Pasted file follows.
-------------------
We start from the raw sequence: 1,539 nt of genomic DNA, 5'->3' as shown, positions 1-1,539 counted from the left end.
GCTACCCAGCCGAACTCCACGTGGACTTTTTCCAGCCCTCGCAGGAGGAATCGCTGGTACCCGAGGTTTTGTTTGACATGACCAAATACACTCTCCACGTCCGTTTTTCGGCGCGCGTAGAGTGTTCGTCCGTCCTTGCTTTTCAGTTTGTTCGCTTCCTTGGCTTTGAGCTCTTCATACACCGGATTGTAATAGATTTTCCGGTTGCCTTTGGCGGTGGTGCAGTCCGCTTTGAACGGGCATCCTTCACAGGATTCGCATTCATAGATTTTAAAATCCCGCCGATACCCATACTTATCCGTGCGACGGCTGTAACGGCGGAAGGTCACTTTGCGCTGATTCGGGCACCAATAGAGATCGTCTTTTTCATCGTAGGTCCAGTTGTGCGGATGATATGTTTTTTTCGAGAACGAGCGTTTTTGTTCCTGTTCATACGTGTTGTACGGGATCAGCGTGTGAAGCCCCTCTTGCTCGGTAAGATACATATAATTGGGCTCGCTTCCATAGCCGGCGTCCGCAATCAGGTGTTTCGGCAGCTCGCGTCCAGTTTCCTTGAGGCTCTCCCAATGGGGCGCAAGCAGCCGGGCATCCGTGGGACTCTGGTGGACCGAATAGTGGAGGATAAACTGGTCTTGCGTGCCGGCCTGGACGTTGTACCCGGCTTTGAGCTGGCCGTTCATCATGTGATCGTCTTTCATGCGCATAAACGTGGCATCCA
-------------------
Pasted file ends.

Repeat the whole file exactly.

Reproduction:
We start from the raw sequence: 1,539 nt of genomic DNA, 5'->3' as shown, positions 1-1,539 counted from the left end.
GCTACCCAGCCGAACTCCACGTGGACTTTTTCCAGCCCTCGCAGGAGGAATCGCTGGTACCCGAGGTTTTGTTTGACATGACCAAATACACTCTCCACGTCCGTTTTTCGGCGCGCGTAGAGTGTTCGTCCGTCCTTGCTTTTCAGTTTGTTCGCTTCCTTGGCTTTGAGCTCTTCATACACCGGATTGTAATAGATTTTCCGGTTGCCTTTGGCGGTGGTGCAGTCCGCTTTGAACGGGCATCCTTCACAGGATTCGCATTCATAGATTTTAAAATCCCGCCGATACCCATACTTATCCGTGCGACGGCTGTAACGGCGGAAGGTCACTTTGCGCTGATTCGGGCACCAATAGAGATCGTCTTTTTCATCGTAGGTCCAGTTGTGCGGATGATATGTTTTTTTCGAGAACGAGCGTTTTTGTTCCTGTTCATACGTGTTGTACGGGATCAGCGTGTGAAGCCCCTCTTGCTCGGTAAGATACATATAATTGGGCTCGCTTCCATAGCCGGCGTCCGCAATCAGGTGTTTCGGCAGCTCGCGTCCAGTTTCCTTGAGGCTCTCCCAATGGGGCGCAAGCAGCCGGGCATCCGTGGGACTCTGGTGGACCGAATAGTGGAGGATAAACTGGTCTTGCGTGCCGGCCTGGACGTTGTACCCGGCTTTGAGCTGGCCGTTCATCATGTGATCGTCTTTCATGCGCATAAACGTGGCATCCA